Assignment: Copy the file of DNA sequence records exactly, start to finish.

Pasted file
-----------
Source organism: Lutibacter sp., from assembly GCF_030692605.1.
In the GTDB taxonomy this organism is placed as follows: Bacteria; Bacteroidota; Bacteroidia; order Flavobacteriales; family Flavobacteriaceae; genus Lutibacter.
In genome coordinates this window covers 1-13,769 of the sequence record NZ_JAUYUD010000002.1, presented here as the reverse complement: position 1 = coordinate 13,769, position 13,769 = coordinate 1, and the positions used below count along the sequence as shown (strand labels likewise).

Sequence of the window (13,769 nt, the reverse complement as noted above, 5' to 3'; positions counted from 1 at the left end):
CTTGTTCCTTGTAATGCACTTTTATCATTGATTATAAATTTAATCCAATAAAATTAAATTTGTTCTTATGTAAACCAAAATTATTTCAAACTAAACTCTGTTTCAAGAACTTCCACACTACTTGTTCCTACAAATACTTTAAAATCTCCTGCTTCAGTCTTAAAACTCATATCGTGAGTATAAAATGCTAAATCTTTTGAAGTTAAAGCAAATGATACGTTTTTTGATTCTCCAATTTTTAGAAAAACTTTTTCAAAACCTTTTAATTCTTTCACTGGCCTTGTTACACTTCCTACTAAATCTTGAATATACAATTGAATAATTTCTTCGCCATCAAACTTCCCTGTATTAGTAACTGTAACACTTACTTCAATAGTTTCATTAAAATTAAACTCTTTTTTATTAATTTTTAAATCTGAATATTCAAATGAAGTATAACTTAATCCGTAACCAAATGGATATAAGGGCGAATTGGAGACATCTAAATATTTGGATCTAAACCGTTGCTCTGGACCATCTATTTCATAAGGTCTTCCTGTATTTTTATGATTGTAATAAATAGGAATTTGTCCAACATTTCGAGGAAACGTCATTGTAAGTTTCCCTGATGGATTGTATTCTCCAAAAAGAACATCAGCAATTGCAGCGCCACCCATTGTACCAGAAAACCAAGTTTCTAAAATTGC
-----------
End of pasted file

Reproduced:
Source organism: Lutibacter sp., from assembly GCF_030692605.1.
In the GTDB taxonomy this organism is placed as follows: Bacteria; Bacteroidota; Bacteroidia; order Flavobacteriales; family Flavobacteriaceae; genus Lutibacter.
In genome coordinates this window covers 1-13,769 of the sequence record NZ_JAUYUD010000002.1, presented here as the reverse complement: position 1 = coordinate 13,769, position 13,769 = coordinate 1, and the positions used below count along the sequence as shown (strand labels likewise).

Sequence of the window (13,769 nt, the reverse complement as noted above, 5' to 3'; positions counted from 1 at the left end):
CTTGTTCCTTGTAATGCACTTTTATCATTGATTATAAATTTAATCCAATAAAATTAAATTTGTTCTTATGTAAACCAAAATTATTTCAAACTAAACTCTGTTTCAAGAACTTCCACACTACTTGTTCCTACAAATACTTTAAAATCTCCTGCTTCAGTCTTAAAACTCATATCGTGAGTATAAAATGCTAAATCTTTTGAAGTTAAAGCAAATGATACGTTTTTTGATTCTCCAATTTTTAGAAAAACTTTTTCAAAACCTTTTAATTCTTTCACTGGCCTTGTTACACTTCCTACTAAATCTTGAATATACAATTGAATAATTTCTTCGCCATCAAACTTCCCTGTATTAGTAACTGTAACACTTACTTCAATAGTTTCATTAAAATTAAACTCTTTTTTATTAATTTTTAAATCTGAATATTCAAATGAAGTATAACTTAATCCGTAACCAAATGGATATAAGGGCGAATTGGAGACATCTAAATATTTGGATCTAAACCGTTGCTCTGGACCATCTATTTCATAAGGTCTTCCTGTATTTTTATGATTGTAATAAATAGGAATTTGTCCAACATTTCGAGGAAACGTCATTGTAAGTTTCCCTGATGGATTGTATTCTCCAAAAAGAACATCAGCAATTGCAGCGCCACCCATTGTACCAGAAAACCAAGTTTCTAAAATTGC